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Jackie Goldschneider Addresses Her Father's Comments About Her Past Struggles with an Eating Disorder
"I think it was very much a poor choice of words," the RHONJ mom said on WWHL.
Jackie Goldschneider is an open book when it comes to her past struggles with an eating disorder; it's been a topic on Season 10 of The Real Housewives of New Jersey. And the conversation resurfaced during an emotional moment with her dad this season when he said, "You're a good inspiration to kids who are heavy. You know something? It's almost worth it... Look at you now."
"He felt really bad. I think it was very much a poor choice of words. I don't think he meant in any way that it was worth risking your life," she said in the Clubhouse on Wednesday. "But I never shared with my parents all the things that I did in order to get thin, so he didn't really know what lengths I went to."
She added that being open about it helps her: "I was happy to share it because it's been inside for so long and I'm happy to talk about it and I still struggle with certain things, so talking about it helps me."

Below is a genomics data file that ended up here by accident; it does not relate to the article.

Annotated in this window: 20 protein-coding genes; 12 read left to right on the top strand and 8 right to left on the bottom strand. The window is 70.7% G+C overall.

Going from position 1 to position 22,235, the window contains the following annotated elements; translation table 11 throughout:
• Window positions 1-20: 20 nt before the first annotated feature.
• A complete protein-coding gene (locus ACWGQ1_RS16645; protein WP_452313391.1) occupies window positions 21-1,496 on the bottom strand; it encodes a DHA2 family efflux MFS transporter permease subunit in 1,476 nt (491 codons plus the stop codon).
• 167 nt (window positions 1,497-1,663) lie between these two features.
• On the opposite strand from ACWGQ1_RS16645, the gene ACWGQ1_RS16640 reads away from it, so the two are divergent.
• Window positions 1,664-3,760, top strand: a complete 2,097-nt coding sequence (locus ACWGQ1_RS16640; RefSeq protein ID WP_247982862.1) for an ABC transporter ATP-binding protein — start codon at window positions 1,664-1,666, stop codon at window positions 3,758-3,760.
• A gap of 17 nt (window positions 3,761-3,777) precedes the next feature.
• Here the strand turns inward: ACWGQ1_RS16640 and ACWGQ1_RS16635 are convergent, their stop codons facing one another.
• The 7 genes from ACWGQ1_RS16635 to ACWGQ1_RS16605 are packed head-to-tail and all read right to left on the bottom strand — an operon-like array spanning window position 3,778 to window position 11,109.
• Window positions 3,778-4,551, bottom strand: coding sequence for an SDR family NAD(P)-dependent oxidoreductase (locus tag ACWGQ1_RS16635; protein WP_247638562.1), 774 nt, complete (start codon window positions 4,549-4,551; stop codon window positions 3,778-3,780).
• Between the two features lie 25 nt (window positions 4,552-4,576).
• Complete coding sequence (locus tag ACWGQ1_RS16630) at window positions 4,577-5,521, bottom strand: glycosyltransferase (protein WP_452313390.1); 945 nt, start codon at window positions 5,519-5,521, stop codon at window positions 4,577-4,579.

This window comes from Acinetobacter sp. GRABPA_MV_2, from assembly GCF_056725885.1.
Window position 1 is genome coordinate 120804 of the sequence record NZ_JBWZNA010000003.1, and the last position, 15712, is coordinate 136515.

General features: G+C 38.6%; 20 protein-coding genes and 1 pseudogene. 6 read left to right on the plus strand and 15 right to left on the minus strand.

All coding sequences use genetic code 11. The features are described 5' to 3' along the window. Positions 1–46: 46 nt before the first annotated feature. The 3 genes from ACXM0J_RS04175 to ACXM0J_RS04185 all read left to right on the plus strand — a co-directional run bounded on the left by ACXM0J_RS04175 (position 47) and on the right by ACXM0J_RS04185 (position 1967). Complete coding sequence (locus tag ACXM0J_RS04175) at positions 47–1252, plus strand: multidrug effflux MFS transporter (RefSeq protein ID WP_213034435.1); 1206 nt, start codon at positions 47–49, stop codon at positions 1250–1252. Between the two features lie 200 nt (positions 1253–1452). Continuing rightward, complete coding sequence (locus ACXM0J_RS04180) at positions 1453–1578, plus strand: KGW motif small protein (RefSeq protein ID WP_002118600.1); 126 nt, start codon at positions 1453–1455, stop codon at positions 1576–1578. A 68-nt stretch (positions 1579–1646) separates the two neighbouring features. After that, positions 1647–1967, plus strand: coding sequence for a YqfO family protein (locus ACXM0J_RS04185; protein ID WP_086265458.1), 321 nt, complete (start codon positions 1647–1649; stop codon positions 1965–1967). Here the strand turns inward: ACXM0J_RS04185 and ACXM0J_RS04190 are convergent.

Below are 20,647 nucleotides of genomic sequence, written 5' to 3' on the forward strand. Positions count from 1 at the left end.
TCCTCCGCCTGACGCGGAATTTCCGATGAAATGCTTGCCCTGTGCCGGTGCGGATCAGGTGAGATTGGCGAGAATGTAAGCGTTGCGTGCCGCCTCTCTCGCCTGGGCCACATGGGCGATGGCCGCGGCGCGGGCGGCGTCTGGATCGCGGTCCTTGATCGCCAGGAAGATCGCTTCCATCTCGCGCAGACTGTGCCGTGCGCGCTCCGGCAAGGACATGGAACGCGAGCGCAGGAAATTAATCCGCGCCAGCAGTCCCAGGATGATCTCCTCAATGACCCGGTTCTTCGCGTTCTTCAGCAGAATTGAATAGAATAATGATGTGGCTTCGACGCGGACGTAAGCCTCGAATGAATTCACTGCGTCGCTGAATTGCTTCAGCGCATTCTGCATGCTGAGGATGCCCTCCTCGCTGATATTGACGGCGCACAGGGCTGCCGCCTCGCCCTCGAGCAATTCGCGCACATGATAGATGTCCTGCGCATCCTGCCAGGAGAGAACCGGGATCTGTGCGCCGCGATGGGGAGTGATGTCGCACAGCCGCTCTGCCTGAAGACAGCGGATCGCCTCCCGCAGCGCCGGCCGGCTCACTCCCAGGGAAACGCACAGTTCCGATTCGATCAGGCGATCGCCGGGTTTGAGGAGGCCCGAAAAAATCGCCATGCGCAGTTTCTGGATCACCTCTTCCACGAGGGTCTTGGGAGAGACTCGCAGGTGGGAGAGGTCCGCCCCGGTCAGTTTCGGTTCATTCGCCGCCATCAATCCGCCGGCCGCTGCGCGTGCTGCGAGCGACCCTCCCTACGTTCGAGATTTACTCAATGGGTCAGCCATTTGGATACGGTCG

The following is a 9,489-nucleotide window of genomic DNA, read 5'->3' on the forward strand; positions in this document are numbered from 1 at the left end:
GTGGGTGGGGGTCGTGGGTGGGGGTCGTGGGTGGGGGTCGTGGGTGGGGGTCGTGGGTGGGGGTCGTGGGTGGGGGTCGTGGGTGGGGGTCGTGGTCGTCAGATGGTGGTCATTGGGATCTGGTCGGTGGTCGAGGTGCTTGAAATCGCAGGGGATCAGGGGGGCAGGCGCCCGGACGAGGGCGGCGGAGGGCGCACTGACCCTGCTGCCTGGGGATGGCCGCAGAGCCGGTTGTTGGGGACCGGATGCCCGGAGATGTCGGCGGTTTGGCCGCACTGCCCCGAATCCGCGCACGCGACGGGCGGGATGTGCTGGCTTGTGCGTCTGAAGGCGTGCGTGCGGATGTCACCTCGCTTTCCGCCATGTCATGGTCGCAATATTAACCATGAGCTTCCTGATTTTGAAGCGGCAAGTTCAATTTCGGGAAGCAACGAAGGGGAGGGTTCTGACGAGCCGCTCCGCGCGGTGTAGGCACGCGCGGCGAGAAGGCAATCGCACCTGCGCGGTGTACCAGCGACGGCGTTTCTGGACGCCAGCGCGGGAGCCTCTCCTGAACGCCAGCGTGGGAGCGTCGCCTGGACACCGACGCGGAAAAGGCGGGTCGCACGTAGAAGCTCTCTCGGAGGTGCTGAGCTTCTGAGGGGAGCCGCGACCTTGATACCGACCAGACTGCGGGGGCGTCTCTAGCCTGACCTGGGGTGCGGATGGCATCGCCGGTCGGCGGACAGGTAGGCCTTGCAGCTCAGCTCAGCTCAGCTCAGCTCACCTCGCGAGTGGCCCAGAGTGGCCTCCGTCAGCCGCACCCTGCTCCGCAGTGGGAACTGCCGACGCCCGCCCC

In the Clubhouse, Andy Cohen said that eating disorders aren't a topic that comes up very often on any of the Real Housewives franchises, noting that it was an emotional topic for Jules Wainstein when she was on The Real Housewives of New York City several seasons ago.
Jackie mirrored the sentiment she shared on WWHL in The Real Housewives of New Jersey Season 10 After Show (clip above). In the After Show, she shared what actually upset her the most about that moment.
"I think he came across really poorly. What upset me more than the actual words was that my little girl was sitting next to me and hears this man say, 'Whatever you have to do to get thin, even if you almost die doing it, its worth it,'" she said. She added, "Comments don't really trigger me, it's more internal."
Jackie opened up more about what triggers her in the After Show clip above. In another interview with The Daily Dish, she added that she's "super close" to her father, so she knows he meant no harm.
And she also noted that she hopes this moment opens up the conversation about how serious eating disorders are and how "secretive" of a topic it can be for those dealing with it. "I also think it speaks to the bigger picture of what's going on in the country now with men making decisions about women's bodies," she said. "It's a level of understanding that you can't have unless you're in that body."
She proudly added that "to be the voice of that [issue] now, even if it only helps a few people, that's worth it to me."
Below, she reflects more on your childhood and upbringing.